I am sure there are places we have all been which makes us feel trapped. For me, it is London. It is something which I really cannot explain, but spending more than 5-7 days here at a time starts to make me feel like I am trapped in a room with the air slowly being sucked out of it. Needless to say, lockdown/quarantine has been a rollercoaster ride for me..
The silver lining about being here during this time has been getting to check things off my "dream list". It truly has been a gift. Two weeks ago I was feeling trapped by this city and the few days leading up to, I was really missing home. It had been 151 days since I had been in my own home and still no end in sight. All of this hit me at once and I suddenly couldn't control the tears which rolled down my face once they started falling. I became an instant emotional mess wanting to go home and saying I couldn't take this anymore. Then it was suggested to me, "Why don't you go for a bike ride?" At that moment, it was the most brilliant thing I had ever heard in my life! Why don't I go for a ride.
You know someone has you figured out when they know exactly what can be done to liven my spirits; something which feeds my mind, body and soul with pure joy. And just like that my problem was solved and I knew I was going to be just fine. Now, where do I go ride?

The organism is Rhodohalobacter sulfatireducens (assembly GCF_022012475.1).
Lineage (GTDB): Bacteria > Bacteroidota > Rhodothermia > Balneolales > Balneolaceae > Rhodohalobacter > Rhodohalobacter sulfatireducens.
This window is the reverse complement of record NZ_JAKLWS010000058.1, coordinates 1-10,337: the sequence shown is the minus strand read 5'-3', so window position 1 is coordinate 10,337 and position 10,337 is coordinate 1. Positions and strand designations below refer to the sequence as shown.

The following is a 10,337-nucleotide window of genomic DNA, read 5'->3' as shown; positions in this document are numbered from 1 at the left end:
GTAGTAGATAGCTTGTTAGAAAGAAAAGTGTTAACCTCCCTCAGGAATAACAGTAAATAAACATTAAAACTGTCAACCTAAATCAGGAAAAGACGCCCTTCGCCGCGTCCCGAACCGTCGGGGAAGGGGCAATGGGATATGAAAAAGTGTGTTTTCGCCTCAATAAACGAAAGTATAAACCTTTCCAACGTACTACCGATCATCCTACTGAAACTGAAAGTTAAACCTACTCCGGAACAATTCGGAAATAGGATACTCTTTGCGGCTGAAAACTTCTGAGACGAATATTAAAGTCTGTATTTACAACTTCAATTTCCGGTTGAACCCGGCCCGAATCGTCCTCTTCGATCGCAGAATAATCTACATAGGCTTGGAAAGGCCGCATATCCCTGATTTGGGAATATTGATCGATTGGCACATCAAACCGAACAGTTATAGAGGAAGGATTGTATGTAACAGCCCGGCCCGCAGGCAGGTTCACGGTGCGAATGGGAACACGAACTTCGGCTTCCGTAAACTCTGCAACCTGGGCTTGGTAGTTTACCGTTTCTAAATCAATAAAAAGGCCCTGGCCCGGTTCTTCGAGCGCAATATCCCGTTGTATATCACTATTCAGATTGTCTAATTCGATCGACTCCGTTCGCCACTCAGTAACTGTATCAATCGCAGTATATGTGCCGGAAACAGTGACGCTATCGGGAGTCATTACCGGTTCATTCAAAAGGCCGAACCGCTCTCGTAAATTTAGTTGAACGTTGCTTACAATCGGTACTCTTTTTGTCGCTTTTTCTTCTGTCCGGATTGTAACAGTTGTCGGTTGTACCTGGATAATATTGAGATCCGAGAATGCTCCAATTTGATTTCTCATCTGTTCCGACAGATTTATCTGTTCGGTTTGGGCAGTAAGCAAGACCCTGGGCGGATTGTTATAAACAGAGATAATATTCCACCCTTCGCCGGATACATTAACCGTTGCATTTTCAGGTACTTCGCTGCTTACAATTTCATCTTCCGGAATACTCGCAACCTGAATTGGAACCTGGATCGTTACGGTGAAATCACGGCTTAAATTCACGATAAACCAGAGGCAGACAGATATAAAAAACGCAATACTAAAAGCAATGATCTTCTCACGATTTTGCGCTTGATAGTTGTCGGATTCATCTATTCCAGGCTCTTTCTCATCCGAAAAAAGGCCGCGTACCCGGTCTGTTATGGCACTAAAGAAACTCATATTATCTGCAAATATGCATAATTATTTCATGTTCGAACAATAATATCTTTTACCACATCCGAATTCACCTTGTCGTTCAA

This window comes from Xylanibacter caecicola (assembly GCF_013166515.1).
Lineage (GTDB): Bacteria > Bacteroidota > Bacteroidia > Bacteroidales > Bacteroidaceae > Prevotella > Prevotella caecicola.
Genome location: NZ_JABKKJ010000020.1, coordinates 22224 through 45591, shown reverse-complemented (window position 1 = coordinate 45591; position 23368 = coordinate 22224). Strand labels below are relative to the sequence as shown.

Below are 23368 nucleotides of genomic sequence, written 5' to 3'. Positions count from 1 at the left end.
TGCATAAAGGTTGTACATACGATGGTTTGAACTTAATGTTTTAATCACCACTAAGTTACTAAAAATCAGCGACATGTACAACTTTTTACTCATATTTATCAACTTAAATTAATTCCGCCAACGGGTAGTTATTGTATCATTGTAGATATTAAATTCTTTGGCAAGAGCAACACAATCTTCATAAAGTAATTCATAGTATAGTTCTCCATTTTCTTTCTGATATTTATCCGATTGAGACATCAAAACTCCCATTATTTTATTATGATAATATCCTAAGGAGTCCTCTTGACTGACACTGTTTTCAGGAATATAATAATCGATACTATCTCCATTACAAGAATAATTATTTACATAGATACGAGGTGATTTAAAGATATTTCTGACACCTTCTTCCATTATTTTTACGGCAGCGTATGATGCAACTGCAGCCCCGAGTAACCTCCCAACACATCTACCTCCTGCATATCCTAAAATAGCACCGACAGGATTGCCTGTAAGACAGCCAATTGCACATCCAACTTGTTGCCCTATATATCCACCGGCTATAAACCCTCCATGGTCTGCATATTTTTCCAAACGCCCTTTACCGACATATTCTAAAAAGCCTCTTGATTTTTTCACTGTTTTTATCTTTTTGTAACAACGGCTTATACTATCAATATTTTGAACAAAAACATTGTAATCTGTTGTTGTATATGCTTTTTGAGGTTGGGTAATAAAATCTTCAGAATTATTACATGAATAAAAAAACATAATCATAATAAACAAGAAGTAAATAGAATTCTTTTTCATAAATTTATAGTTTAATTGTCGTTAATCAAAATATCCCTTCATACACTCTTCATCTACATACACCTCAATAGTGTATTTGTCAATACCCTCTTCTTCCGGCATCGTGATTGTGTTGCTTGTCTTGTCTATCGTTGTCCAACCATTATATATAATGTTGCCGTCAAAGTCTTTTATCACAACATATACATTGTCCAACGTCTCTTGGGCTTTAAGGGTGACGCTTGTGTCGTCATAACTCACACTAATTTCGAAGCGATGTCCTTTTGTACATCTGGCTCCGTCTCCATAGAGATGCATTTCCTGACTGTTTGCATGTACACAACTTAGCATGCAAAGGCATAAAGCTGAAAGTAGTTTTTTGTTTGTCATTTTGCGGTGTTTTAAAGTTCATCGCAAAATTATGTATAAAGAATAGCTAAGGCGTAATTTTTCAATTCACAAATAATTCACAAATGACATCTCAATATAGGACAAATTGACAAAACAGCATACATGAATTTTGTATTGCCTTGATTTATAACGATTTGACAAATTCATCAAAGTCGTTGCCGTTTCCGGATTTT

One of the greatest lessons I have been learning over the past 4.5 years is going with the flow of things. Learning you can't plan every minute, every day of life. Something which was inconceivable to me when I lived in America. I decided I would would ride to Stonehenge and back to London over two days and if I wanted to ride more I could a day or two later. I would just let things flow as they should and see where it takes me. (This would be my first trip I would take with no plans. My first overnight cycling trip. My first solo ride over 150km.)
I had always wanted to do a solo cycling trip since I was a kid. In the summer my uncle would hop on his bike and ride to our house, have coffee with my dad and chat. Then ride back home. This would take him the entire weekend to do, but I thought it was the coolest thing to be able to do that. I wanted to do that too. But I never had taken the opportunity. Here I was with my health, my bicycle and time on my hands. This was my opportunity.
Day 1: I set out on my ride, doing the first 80km of my 170km that day with a friend who lived south of the city. It was a fun morning of catching up and enjoying the English countryside. As soon as I rolled over the Thames, I immediately felt free. I was in my element, feeling like I could ride forever. After a our ride together and lunch, I set out solo and ready for the unknown. All I had planned was my stopping point at an Airbnb in Basingstoke.